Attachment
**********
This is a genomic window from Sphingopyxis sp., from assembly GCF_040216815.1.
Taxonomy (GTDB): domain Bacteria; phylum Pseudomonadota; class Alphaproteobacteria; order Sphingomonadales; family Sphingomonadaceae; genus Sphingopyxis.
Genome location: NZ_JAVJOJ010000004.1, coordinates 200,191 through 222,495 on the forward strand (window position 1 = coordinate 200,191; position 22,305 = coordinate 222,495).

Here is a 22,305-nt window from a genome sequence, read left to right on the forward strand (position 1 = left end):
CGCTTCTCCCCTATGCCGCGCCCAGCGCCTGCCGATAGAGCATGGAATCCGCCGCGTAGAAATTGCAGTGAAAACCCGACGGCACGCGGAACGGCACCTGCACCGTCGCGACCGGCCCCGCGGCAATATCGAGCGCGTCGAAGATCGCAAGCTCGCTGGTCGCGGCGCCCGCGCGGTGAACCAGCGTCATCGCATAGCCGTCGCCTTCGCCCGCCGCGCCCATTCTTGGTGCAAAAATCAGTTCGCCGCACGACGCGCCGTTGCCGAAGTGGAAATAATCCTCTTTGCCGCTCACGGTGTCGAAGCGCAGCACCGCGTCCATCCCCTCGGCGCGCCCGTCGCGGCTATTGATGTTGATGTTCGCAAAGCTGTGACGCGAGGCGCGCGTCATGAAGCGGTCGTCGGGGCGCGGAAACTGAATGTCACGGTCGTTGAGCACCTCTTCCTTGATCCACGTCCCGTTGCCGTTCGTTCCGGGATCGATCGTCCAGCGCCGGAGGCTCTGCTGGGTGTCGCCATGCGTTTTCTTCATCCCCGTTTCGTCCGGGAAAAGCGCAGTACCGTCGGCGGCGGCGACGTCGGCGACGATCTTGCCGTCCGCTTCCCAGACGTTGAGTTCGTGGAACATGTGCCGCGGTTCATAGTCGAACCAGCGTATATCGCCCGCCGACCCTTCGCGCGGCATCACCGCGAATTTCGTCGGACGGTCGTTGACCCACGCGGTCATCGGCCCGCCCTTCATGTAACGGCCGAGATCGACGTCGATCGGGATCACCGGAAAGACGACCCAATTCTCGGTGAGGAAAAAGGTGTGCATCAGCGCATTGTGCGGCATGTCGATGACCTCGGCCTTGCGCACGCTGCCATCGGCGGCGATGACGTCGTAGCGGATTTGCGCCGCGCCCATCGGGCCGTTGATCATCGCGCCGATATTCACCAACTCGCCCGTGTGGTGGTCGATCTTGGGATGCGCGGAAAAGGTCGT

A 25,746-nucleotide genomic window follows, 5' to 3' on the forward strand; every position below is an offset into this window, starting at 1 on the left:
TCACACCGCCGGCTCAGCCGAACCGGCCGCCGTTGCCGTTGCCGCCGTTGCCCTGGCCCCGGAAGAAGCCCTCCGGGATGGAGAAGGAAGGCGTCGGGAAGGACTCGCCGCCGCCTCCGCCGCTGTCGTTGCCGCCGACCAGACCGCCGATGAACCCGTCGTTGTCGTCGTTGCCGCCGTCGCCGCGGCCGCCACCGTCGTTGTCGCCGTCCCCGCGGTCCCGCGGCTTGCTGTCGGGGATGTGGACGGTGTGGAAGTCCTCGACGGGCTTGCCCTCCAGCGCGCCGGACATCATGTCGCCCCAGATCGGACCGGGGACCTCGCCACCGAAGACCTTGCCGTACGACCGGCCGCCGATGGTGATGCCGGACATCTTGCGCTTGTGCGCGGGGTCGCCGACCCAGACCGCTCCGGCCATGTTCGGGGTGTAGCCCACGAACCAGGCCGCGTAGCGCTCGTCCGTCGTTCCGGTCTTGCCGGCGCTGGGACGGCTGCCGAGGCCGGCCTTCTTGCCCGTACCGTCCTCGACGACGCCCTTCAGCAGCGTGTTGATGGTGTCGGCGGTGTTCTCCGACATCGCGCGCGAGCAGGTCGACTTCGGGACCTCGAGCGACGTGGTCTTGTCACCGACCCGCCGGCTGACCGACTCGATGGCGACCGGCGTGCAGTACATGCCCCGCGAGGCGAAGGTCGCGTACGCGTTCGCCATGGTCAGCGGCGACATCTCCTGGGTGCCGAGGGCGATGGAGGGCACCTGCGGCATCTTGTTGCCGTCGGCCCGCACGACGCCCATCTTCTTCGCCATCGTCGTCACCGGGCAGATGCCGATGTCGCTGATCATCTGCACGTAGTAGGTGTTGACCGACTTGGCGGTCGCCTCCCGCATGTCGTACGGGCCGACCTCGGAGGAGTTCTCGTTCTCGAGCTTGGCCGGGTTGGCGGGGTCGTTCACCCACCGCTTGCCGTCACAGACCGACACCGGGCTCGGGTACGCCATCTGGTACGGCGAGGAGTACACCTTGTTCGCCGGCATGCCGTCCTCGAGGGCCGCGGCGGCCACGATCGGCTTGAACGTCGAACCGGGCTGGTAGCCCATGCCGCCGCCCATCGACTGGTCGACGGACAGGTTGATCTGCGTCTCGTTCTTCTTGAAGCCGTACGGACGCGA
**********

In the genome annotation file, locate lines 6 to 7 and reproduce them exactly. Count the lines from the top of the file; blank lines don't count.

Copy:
A 25,746-nucleotide genomic window follows, 5' to 3' on the forward strand; every position below is an offset into this window, starting at 1 on the left:
TCACACCGCCGGCTCAGCCGAACCGGCCGCCGTTGCCGTTGCCGCCGTTGCCCTGGCCCCGGAAGAAGCCCTCCGGGATGGAGAAGGAAGGCGTCGGGAAGGACTCGCCGCCGCCTCCGCCGCTGTCGTTGCCGCCGACCAGACCGCCGATGAACCCGTCGTTGTCGTCGTTGCCGCCGTCGCCGCGGCCGCCACCGTCGTTGTCGCCGTCCCCGCGGTCCCGCGGCTTGCTGTCGGGGATGTGGACGGTGTGGAAGTCCTCGACGGGCTTGCCCTCCAGCGCGCCGGACATCATGTCGCCCCAGATCGGACCGGGGACCTCGCCACCGAAGACCTTGCCGTACGACCGGCCGCCGATGGTGATGCCGGACATCTTGCGCTTGTGCGCGGGGTCGCCGACCCAGACCGCTCCGGCCATGTTCGGGGTGTAGCCCACGAACCAGGCCGCGTAGCGCTCGTCCGTCGTTCCGGTCTTGCCGGCGCTGGGACGGCTGCCGAGGCCGGCCTTCTTGCCCGTACCGTCCTCGACGACGCCCTTCAGCAGCGTGTTGATGGTGTCGGCGGTGTTCTCCGACATCGCGCGCGAGCAGGTCGACTTCGGGACCTCGAGCGACGTGGTCTTGTCACCGACCCGCCGGCTGACCGACTCGATGGCGACCGGCGTGCAGTACATGCCCCGCGAGGCGAAGGTCGCGTACGCGTTCGCCATGGTCAGCGGCGACATCTCCTGGGTGCCGAGGGCGATGGAGGGCACCTGCGGCATCTTGTTGCCGTCGGCCCGCACGACGCCCATCTTCTTCGCCATCGTCGTCACCGGGCAGATGCCGATGTCGCTGATCATCTGCACGTAGTAGGTGTTGACCGACTTGGCGGTCGCCTCCCGCATGTCGTACGGGCCGACCTCGGAGGAGTTCTCGTTCTCGAGCTTGGCCGGGTTGGCGGGGTCGTTCACCCACCGCTTGCCGTCACAGACCGACACCGGGCTCGGGTACGCCATCTGGTACGGCGAGGAGTACACCTTGTTCGCCGGCATGCCGTCCTCGAGGGCCGCGGCGGCCACGATCGGCTTGAACGTCGAACCGGGCTGGTAGCCCATGCCGCCGCCCATCGACTGGTCGACGGACAGGTTGATCTGCGTCTCGTTCTTCTTGAAGCCGTACGGACGCGA